Man who stabbed two women in Burnley M&S after antisemitic rhetoric reportedly shouted found guilty of attempted murder
A man who stabbed two women in Burnley M&S after antisemitic rhetoric was reportedly shouted has been found guilty of attempted murder and wounding with intent at Manchester Crown Court.
Munawar Hussain, 59, used a knife to wound the shop manager in the neck before chasing her through the store on 2nd December 2020. He then stabbed a customer in the arm before the blade snapped, having become stuck in the customer’s handbag strap.
It was reported at the time that antisemitic rhetoric was also heard during the incident.
Following the attack, Mr Hussain reportedly tried to flee the scene but was detained outside by the shop’s security guard and members of the public before police arrived.
The court heard that, following his arrest, a note in Urdu was found on his person that read: “O Israel, you are inflicting atrocities on Palestinians and Marks Spencer helping you financially.”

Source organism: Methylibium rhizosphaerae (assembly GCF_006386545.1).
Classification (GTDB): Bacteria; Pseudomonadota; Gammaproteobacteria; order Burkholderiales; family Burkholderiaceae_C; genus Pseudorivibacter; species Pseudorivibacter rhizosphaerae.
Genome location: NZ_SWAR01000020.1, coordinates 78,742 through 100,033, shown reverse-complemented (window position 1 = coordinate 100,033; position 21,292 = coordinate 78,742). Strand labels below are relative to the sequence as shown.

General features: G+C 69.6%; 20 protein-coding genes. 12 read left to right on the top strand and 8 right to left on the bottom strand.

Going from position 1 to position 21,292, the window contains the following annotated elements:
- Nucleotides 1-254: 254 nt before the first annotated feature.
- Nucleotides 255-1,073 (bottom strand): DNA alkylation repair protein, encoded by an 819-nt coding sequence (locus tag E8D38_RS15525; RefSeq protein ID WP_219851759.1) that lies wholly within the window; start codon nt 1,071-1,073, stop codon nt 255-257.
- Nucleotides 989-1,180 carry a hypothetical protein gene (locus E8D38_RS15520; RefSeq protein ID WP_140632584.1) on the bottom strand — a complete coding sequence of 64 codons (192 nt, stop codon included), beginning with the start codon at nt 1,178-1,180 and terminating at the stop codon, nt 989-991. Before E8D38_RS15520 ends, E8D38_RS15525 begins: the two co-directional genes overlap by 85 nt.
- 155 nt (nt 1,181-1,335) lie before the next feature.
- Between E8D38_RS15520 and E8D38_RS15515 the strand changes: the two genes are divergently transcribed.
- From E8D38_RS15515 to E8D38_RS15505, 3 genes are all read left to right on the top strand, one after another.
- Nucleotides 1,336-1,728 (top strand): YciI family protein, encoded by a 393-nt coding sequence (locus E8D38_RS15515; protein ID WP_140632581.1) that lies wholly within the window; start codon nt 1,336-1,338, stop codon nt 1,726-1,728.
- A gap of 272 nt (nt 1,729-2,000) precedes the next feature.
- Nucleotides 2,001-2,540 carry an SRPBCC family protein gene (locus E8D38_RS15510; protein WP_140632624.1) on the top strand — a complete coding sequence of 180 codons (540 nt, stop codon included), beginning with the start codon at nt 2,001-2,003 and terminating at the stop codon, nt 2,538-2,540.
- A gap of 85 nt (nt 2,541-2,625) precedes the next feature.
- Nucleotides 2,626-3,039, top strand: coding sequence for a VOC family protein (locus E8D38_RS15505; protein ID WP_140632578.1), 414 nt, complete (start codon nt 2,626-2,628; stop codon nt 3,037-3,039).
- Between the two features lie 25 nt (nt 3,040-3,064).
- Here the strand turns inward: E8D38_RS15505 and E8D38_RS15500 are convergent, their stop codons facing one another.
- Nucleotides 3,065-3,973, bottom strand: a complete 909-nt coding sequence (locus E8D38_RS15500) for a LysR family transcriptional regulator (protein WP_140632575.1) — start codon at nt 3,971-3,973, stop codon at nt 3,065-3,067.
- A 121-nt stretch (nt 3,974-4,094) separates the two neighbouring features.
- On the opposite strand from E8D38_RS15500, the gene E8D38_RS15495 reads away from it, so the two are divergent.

It is understood that he was discovered to have had a history of mental health problems but was considered fit to answer questions and stand trial.
According to the prosecution, “he told the police that he had targeted Marks and Spencer deliberately because he believed Marks and Spencer funded Israel in what he described as its persecution of Palestine. He said that had his knife not broken he would have gone on to kill others. He said that he expected that the police might kill him and he intended to be a martyr.”
The store manager, who suffered a collapsed lung and nerve damage, told police that her assailant was wearing a COVID mask and that his eyes “looked pure evil”. She added: “If I had fallen he would have killed me. I just thought he is not taking me away from my kids.”
Judge Nicholas Dean KC, presiding, said: “An offence arising out of claims that Israel was causing atrocities against Muslims, and an attack of retribution for that, at face value, is precisely the definition of a terrorist offence.”
Sentencing has been scheduled for May.
Campaign Against Antisemitism’s analysis of Home Office statistics shows that an average of over five hate crimes are directed at Jews every single day in England and Wales, with Jews more than five times likelier to be targets of hate crimes than any other faith group.